By Dr David Laing Dawson
Today in the local paper I read a well written, thoughtful op-ed extolling inclusion, the multi-cultural tolerance of Canada, our peaceful acceptance of one and all. And this article, of course, was written as a bulwark against over reacting to the recent crimes in Brussels.
In the article the author referred to “extremists”, “extreme Islam”, and “radicalization.” – words that appear regularly in our papers and magazines and internet posts.
And I thought about them. The words themselves.
Extreme and extremist. Inherent in these words is the implication that there can be something that is “moderate”, or “in moderation”.
A moderate diet can become an extreme diet. Inherent in the concept of the moderate reduction of sugar in one’s diet, there exists the possibility of extreme reduction, elimination. Similarly inherent in the “reduction of calories” is the possibility of the elimination of calories. Which could be called a “radical” diet and would be suicidal.
I can make the same point with exercise and sports. We have moderate forms of both, and extreme forms. The extreme forms are a little crazy but harmful to no one but the participant.
There once was an extreme Christianity as harmful as extreme Islam, but not today as far as I know. Today extreme Christianity implies a gross excess of forbiddens. Thou art forbidden to dance, uncover thy hair, swear, drink, have transfusions, work on Sunday, use electricity, drive a motor car. It does get dangerous when it includes in its forbiddens, vaccination, medical treatment, planned parenthood and homosexuality. And like all closed systems, such rule-bound extreme collectives are vulnerable to takeover by a charismatic psychopath.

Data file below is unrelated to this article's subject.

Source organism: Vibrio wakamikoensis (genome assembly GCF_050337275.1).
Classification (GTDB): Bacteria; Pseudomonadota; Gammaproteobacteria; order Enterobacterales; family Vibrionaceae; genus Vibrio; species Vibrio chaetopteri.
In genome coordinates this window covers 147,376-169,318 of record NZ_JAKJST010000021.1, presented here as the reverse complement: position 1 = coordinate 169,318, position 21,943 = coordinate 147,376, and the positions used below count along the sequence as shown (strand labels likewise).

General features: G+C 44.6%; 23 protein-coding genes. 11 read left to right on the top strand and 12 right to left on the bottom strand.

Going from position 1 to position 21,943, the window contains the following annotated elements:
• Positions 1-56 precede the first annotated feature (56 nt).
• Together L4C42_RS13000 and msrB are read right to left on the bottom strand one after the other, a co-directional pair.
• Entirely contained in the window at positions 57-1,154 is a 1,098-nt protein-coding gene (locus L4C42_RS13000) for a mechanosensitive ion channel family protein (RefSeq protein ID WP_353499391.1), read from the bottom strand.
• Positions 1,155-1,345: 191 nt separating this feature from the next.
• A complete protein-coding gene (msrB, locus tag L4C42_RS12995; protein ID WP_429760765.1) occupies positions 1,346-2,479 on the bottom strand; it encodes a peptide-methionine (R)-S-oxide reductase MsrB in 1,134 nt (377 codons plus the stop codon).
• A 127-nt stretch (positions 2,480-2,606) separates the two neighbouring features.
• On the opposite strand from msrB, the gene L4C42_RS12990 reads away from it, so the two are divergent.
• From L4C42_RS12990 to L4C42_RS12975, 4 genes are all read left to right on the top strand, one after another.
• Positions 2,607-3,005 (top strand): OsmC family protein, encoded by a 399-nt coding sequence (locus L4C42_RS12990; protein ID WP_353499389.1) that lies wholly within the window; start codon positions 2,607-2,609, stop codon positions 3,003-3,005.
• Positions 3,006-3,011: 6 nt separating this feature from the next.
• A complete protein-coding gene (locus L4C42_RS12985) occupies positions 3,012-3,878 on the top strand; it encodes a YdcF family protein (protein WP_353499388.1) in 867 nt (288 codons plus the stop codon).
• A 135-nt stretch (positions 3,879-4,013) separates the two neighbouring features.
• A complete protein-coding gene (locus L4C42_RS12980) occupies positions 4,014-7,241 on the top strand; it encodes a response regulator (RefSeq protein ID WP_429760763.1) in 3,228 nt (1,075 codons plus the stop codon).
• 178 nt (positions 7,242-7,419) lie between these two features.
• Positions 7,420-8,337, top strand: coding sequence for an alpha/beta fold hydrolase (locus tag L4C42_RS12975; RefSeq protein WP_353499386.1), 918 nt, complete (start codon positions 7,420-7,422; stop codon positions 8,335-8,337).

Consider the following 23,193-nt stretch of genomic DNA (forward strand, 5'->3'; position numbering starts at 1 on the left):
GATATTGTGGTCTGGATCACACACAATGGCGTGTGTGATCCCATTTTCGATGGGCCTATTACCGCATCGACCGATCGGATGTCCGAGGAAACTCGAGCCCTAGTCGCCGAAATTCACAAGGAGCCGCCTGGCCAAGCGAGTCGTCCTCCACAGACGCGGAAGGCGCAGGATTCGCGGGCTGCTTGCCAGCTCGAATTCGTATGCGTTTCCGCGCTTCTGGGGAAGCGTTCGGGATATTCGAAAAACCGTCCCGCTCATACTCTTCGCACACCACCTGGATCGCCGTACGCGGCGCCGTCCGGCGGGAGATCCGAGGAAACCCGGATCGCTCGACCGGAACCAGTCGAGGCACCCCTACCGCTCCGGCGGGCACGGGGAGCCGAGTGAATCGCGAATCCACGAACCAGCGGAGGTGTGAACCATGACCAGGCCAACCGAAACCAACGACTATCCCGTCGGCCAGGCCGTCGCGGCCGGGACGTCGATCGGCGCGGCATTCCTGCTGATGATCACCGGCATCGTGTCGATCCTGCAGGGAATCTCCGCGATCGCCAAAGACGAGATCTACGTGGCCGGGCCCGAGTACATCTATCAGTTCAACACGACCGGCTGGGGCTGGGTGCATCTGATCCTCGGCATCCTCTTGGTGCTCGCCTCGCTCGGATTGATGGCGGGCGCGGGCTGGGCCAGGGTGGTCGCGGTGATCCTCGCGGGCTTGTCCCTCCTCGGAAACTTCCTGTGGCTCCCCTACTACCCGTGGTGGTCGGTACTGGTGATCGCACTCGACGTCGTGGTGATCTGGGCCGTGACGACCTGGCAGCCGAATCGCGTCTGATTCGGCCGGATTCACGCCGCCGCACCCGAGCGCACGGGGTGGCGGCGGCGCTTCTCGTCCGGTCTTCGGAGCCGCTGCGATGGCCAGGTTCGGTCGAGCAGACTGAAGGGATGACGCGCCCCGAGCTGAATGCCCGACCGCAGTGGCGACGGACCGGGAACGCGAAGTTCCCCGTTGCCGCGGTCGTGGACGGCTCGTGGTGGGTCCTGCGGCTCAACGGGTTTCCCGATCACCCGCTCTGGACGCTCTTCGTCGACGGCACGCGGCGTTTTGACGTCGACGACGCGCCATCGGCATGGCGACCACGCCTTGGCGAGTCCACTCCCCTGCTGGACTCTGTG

But the point I am making is that when we find an extreme form of something, extremist views and actions, radical views, the seeds of those ideas and actions can be found in the moderate form. They are already there.
There are violent, crazy, criminal ideas in the Old Testament of the Bible. There are violent, crazy, criminal ideas and directives in the Koran. These are the seeds of extremism that moderates ignore, re-interpret, and gloss over. But they remain available to form the foundation of thought and action for the dispossessed, the angry, the lost, and the sociopathic. And, to a horrifying degree, they inform the civil law of many Muslim countries.
It behooves all moderates of all faiths to look carefully at the seeds of extremism in their own holy books and teachings and remove them. Teach love and forgiveness, kindness and generosity. Tell fables that illustrate these lessons. Dump all the stupid stuff about retribution, apostates, infidels, purges and pogroms, stoning, beheading and an exclusive heaven. It would be a start.